Monday, September 26, 2016


Cortland Evening Standard, Friday, March 3, 1893.

   John H. Klock's hotel at Preble was burned to the ground this morning at about 3:30 o'clock. Fire started in the attic over the kitchen of the hotel yesterday afternoon about 4 o'clock, the cause being probably a defective stove pipe. The fire was supposed to be put out, but must have been smouldering for it broke out again at the hour stated above so violently that it could not be checked, though Mr. Klock was up and dressed and supposed to be watching.
   He gave the alarm as soon as he discovered the flames and Dr. Hunt's son, D. S., rode up and down the street on a horse shouting "Fire" so loudly that soon the inhabitants of the entire village were on the spot. Every effort was made with pails of water, snow, force pump, etc., to protect the surrounding property, the hotel being so far gone that any efforts to save it would have been hopeless. The hotel barn and Mr. Harry Green's property, only 10 feet away, were saved. A large part of the hotel furniture was also saved. Mrs. Klock was just recovering from a severe illness and had to be taken out of a second story window and down a ladder.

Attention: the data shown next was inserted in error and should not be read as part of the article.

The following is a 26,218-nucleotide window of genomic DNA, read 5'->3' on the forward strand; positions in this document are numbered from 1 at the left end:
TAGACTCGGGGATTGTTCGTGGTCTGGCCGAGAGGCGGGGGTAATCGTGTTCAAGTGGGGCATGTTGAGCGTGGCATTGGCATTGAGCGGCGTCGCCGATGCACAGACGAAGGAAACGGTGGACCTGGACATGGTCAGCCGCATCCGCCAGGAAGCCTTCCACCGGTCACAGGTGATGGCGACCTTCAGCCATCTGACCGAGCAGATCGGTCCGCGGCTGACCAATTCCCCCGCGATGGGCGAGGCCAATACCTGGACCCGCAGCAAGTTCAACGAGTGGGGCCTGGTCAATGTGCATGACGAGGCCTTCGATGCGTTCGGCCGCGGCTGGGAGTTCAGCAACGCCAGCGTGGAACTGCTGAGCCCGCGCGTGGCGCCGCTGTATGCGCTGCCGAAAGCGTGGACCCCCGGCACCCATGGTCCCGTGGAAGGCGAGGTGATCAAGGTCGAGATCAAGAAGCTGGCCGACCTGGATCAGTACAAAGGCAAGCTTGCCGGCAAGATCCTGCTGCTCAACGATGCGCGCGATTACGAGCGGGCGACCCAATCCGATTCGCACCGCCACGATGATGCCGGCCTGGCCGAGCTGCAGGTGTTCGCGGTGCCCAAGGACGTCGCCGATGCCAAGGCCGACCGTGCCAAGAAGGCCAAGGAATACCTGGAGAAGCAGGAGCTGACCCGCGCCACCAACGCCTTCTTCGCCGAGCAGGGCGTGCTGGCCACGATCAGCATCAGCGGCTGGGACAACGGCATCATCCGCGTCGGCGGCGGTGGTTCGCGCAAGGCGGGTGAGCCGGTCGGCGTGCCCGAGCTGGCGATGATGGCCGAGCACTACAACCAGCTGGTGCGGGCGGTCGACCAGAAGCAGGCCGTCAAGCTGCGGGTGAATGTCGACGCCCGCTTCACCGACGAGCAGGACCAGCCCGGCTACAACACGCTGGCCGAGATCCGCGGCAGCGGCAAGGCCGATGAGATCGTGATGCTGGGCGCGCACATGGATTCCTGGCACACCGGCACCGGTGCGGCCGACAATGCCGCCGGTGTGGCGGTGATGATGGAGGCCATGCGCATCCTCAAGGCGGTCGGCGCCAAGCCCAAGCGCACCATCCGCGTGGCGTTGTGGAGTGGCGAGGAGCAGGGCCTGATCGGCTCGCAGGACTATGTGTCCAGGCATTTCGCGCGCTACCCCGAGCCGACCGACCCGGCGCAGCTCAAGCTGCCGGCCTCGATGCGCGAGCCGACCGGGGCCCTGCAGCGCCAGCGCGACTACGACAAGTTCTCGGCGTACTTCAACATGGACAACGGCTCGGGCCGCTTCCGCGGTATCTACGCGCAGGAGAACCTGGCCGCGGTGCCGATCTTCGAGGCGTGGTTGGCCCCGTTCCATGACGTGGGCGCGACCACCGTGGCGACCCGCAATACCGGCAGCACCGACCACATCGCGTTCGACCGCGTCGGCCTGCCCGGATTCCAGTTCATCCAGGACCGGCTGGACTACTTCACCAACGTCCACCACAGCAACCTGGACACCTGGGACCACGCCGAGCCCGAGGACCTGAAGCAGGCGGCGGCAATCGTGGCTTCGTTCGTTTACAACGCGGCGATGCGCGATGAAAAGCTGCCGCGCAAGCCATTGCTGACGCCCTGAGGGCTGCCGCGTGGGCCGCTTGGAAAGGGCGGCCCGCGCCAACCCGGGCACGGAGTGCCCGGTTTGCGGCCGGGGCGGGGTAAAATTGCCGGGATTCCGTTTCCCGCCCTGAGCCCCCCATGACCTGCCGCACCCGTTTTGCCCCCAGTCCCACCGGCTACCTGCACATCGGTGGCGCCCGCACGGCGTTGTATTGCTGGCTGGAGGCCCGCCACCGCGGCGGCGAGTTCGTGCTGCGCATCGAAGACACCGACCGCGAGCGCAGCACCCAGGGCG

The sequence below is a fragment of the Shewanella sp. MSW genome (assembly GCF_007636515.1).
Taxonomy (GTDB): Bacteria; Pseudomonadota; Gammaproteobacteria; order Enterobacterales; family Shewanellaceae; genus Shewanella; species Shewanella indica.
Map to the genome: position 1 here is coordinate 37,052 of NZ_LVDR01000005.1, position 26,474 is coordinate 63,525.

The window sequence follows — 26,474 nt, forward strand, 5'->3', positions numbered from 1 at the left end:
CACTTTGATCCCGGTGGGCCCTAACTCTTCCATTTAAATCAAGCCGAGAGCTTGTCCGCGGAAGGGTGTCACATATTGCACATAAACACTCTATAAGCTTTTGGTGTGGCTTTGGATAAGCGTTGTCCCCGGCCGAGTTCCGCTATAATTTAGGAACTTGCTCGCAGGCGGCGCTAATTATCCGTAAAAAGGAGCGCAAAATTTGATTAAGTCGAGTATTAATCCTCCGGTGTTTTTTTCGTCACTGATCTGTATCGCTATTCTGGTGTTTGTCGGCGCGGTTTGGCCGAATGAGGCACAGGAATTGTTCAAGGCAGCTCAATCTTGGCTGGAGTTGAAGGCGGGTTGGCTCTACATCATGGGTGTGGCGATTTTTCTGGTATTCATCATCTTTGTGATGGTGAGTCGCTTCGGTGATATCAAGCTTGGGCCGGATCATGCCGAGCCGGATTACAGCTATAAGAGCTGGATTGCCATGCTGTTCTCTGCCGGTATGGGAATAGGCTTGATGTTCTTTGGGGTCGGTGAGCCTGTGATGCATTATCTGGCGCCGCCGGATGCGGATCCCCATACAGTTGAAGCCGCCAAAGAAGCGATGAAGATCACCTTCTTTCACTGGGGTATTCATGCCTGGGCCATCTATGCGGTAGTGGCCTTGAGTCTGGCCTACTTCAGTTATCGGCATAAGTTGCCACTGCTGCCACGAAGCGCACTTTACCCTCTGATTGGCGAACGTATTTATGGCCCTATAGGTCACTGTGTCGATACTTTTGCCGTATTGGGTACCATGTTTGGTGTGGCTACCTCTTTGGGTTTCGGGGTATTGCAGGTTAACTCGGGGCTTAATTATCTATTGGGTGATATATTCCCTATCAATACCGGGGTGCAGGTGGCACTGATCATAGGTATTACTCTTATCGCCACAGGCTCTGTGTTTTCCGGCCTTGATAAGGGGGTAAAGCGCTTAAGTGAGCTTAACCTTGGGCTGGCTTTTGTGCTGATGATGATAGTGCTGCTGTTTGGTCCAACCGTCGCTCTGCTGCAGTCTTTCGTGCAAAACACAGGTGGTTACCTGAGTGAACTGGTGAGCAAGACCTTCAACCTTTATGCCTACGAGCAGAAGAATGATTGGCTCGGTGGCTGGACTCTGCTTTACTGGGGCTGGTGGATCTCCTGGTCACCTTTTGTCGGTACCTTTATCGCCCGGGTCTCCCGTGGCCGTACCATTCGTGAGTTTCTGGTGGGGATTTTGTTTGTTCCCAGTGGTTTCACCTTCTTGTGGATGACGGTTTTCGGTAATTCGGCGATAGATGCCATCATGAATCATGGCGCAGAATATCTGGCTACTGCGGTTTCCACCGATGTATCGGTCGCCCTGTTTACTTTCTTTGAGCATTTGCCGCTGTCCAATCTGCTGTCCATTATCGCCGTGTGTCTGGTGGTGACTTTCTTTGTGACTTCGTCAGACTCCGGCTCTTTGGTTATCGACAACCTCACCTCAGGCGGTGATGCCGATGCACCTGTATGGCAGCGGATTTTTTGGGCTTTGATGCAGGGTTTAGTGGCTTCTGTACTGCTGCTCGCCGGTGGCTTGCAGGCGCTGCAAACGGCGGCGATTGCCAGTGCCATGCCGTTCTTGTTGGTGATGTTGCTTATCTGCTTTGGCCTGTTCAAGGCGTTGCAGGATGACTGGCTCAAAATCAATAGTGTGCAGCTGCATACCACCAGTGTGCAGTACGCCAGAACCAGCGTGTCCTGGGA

The hotel was built in 1841 on the site of a hotel which had been burned the year before. The insurance is $3,000 and Mr. Klock estimates his loss at $6,000.

More About the Hopkins Matter.